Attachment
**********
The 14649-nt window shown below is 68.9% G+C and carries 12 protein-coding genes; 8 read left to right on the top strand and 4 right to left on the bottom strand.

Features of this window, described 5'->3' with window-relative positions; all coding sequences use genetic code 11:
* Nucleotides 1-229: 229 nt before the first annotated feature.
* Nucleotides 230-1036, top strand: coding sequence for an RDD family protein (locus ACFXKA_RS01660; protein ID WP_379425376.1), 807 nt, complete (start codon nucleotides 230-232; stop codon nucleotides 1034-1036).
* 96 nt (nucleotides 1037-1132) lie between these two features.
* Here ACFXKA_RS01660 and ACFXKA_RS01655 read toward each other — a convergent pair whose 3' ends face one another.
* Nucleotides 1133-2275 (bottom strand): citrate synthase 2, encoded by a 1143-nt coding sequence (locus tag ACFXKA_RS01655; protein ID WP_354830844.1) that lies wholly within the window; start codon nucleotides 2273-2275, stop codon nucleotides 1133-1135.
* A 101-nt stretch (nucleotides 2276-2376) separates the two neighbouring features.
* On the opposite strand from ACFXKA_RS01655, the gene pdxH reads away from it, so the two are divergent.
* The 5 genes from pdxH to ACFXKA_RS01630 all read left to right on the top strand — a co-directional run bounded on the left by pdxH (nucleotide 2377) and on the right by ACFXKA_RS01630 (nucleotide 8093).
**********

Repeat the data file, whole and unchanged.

The 14649-nt window shown below is 68.9% G+C and carries 12 protein-coding genes; 8 read left to right on the top strand and 4 right to left on the bottom strand.

Features of this window, described 5'->3' with window-relative positions; all coding sequences use genetic code 11:
* Nucleotides 1-229: 229 nt before the first annotated feature.
* Nucleotides 230-1036, top strand: coding sequence for an RDD family protein (locus ACFXKA_RS01660; protein ID WP_379425376.1), 807 nt, complete (start codon nucleotides 230-232; stop codon nucleotides 1034-1036).
* 96 nt (nucleotides 1037-1132) lie between these two features.
* Here ACFXKA_RS01660 and ACFXKA_RS01655 read toward each other — a convergent pair whose 3' ends face one another.
* Nucleotides 1133-2275 (bottom strand): citrate synthase 2, encoded by a 1143-nt coding sequence (locus tag ACFXKA_RS01655; protein ID WP_354830844.1) that lies wholly within the window; start codon nucleotides 2273-2275, stop codon nucleotides 1133-1135.
* A 101-nt stretch (nucleotides 2276-2376) separates the two neighbouring features.
* On the opposite strand from ACFXKA_RS01655, the gene pdxH reads away from it, so the two are divergent.
* The 5 genes from pdxH to ACFXKA_RS01630 all read left to right on the top strand — a co-directional run bounded on the left by pdxH (nucleotide 2377) and on the right by ACFXKA_RS01630 (nucleotide 8093).